Baseline school designs: some may think we’re selling our children short but we need to look at a system that can deliver in tough times

Marcus Fagent

It’s clear that the Education Funding Agency doesn’t intend the baseline designs to be the last word in school design – instead they should perhaps be seen as the first word in standardisation. They may not be perfect, but can be tweaked over the course of the Priority Schools Building Programme. 

Some will see this approach as a retrograde step – selling our children short after all the previous work to “upgrade” our education design thinking. But we have to move forward into the austere new world with a clear understanding of what works – and deliver it for £1,465/m2. In many respects, the EFA should be applauded for showing leadership in a way that Partnerships for Schools never did.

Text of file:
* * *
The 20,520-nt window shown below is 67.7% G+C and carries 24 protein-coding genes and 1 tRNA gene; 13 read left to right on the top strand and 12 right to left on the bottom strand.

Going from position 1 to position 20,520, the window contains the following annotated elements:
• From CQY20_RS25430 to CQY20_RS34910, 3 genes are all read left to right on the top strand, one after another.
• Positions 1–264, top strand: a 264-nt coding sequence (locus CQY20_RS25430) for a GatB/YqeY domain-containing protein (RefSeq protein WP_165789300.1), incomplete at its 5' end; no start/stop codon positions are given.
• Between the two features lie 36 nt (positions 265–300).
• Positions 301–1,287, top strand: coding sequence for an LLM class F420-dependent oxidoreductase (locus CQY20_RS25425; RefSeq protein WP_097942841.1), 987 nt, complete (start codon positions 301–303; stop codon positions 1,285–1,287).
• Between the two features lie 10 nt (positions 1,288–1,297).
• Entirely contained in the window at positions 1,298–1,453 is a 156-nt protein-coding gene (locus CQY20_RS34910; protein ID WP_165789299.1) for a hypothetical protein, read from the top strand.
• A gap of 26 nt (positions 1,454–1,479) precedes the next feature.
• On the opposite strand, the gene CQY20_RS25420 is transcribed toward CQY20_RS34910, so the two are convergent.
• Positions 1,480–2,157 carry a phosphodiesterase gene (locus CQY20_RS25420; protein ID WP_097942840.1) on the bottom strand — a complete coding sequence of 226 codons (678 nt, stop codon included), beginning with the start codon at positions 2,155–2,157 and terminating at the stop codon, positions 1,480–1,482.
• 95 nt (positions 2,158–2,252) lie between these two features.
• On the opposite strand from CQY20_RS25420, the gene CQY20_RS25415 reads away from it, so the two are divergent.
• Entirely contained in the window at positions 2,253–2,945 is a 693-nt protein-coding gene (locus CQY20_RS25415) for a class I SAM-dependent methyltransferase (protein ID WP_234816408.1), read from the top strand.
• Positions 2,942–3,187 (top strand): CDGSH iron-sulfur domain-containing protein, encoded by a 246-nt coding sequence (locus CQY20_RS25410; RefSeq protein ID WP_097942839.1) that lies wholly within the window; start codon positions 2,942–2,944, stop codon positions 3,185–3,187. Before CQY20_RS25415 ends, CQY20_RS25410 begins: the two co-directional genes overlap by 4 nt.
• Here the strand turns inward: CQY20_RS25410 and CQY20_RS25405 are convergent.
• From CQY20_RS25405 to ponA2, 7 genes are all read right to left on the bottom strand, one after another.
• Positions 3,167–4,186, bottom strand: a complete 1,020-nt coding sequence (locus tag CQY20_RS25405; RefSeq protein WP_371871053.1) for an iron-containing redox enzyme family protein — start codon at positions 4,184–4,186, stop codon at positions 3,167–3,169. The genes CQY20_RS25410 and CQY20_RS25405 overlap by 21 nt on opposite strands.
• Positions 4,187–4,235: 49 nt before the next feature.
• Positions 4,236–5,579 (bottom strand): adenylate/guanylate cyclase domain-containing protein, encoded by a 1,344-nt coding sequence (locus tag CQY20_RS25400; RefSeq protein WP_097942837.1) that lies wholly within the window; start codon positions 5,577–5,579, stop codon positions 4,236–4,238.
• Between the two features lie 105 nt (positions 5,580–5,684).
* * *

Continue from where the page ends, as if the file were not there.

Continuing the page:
The £1,465/m2 target isn’t new and has been achieved for a while now. The challenge is how to raise quality over time when building costs may start to rise. 

There are many benefits to standardisation. Contractors can:

  • Maximise the procurement benefits of buying components and services in bulk
  • Use this opportunity to address innovation in design and delivery, using the baseline designs as the benchmark for the assessments of proposed design solutions
  • Test their own designs against the baseline, focusing on outcomes for learners.

To those who say the baseline designs aren’t good enough we should ask: “Which is more wrong – that 10,000 children should be educated in school buildings that aren’t as good as they could be, or that 1,000 children don’t have schools to go to?”

Marcus Fagent is education sector lead at EC Harris